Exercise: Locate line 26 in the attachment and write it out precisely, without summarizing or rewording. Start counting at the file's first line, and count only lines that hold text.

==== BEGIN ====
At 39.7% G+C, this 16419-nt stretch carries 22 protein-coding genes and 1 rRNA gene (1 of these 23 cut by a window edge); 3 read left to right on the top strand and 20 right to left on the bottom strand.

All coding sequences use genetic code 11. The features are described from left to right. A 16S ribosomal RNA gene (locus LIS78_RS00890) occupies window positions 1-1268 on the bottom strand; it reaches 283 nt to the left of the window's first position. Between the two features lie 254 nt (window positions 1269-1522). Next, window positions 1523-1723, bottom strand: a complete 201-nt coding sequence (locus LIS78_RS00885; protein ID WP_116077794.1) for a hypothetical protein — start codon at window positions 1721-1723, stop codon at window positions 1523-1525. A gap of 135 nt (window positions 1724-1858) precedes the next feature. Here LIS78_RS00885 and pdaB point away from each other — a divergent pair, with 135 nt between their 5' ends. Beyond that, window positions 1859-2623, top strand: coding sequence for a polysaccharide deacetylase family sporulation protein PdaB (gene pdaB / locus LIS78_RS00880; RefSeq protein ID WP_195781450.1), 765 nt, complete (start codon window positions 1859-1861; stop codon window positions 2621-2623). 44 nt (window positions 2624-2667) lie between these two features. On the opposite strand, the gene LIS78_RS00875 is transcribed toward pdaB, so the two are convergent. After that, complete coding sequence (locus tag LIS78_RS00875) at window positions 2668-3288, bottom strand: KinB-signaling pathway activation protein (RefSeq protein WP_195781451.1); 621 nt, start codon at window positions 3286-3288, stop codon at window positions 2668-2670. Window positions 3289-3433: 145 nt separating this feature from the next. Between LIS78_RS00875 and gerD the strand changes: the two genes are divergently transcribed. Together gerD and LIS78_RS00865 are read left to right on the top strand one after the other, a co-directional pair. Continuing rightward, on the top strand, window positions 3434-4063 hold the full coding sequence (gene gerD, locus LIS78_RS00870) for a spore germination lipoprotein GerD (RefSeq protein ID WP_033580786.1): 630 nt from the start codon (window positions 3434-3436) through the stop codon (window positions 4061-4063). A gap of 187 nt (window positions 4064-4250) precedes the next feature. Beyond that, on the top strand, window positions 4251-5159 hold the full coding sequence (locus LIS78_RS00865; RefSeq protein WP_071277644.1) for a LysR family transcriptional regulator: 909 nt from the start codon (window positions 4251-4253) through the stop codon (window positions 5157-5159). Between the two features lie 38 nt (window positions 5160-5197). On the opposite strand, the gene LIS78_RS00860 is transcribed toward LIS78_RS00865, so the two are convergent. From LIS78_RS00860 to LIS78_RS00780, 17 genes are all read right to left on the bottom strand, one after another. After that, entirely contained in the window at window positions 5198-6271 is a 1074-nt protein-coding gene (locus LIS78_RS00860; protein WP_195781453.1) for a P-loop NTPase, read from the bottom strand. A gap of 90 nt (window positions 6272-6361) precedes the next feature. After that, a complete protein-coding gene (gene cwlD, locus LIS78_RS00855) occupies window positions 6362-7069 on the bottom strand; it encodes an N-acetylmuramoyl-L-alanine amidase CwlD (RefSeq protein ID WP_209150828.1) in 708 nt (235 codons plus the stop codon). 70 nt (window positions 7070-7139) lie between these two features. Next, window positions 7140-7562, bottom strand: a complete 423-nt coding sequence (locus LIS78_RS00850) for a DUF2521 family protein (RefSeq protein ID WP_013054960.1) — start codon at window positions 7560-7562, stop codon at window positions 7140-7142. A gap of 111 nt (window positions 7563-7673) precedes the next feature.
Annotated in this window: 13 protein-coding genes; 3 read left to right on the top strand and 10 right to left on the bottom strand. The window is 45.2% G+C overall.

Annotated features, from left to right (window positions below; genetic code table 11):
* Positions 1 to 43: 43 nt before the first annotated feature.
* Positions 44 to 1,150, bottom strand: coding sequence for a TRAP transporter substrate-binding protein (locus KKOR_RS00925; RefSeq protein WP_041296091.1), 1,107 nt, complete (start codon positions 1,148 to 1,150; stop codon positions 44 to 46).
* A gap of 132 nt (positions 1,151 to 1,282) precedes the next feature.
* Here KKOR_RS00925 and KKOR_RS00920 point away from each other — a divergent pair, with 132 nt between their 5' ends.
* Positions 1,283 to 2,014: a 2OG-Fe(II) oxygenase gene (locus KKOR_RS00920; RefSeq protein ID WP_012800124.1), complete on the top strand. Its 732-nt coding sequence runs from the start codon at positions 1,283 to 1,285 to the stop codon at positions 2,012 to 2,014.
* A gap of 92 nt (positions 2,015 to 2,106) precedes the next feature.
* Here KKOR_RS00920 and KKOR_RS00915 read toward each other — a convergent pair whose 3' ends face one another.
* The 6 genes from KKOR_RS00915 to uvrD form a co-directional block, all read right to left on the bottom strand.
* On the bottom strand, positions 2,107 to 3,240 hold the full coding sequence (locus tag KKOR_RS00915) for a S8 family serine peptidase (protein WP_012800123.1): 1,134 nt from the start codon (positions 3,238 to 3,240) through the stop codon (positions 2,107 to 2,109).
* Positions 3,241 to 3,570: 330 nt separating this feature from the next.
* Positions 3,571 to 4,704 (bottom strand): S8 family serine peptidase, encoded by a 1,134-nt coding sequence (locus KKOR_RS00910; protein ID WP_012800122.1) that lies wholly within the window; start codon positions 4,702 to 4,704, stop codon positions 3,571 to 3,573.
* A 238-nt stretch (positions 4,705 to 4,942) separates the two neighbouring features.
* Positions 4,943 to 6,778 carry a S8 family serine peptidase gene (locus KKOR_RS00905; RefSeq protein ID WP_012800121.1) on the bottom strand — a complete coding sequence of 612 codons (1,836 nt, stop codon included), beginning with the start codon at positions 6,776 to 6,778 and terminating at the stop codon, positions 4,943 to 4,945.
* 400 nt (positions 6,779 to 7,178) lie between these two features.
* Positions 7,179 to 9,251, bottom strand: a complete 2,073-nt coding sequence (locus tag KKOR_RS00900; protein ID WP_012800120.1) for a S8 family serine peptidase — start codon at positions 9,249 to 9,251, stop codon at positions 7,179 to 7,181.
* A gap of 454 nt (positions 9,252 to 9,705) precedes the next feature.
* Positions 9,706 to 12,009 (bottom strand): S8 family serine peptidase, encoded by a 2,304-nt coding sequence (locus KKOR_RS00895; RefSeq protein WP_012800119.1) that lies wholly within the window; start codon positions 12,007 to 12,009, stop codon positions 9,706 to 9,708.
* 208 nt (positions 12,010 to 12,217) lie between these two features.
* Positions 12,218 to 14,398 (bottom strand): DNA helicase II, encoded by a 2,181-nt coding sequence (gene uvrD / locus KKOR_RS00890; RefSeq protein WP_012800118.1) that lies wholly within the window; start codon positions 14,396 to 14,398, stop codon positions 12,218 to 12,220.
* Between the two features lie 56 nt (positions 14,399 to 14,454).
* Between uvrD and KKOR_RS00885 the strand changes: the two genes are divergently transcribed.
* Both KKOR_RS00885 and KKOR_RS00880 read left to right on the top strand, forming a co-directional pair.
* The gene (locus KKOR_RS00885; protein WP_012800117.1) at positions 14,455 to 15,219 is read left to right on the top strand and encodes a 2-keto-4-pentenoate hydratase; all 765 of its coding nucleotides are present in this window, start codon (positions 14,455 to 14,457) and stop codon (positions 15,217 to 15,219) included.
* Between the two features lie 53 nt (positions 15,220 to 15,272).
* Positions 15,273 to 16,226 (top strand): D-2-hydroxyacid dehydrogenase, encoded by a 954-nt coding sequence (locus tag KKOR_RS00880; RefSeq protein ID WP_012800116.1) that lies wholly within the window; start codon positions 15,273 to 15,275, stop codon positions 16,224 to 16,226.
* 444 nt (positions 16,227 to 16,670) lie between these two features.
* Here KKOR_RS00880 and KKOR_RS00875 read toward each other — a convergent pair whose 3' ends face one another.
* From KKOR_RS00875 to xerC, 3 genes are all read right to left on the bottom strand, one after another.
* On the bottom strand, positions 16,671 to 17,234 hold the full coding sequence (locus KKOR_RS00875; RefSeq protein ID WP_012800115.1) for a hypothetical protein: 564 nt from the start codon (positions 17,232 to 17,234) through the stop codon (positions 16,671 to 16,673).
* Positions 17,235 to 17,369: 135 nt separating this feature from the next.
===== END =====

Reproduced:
* Both KKOR_RS00885 and KKOR_RS00880 read left to right on the top strand, forming a co-directional pair.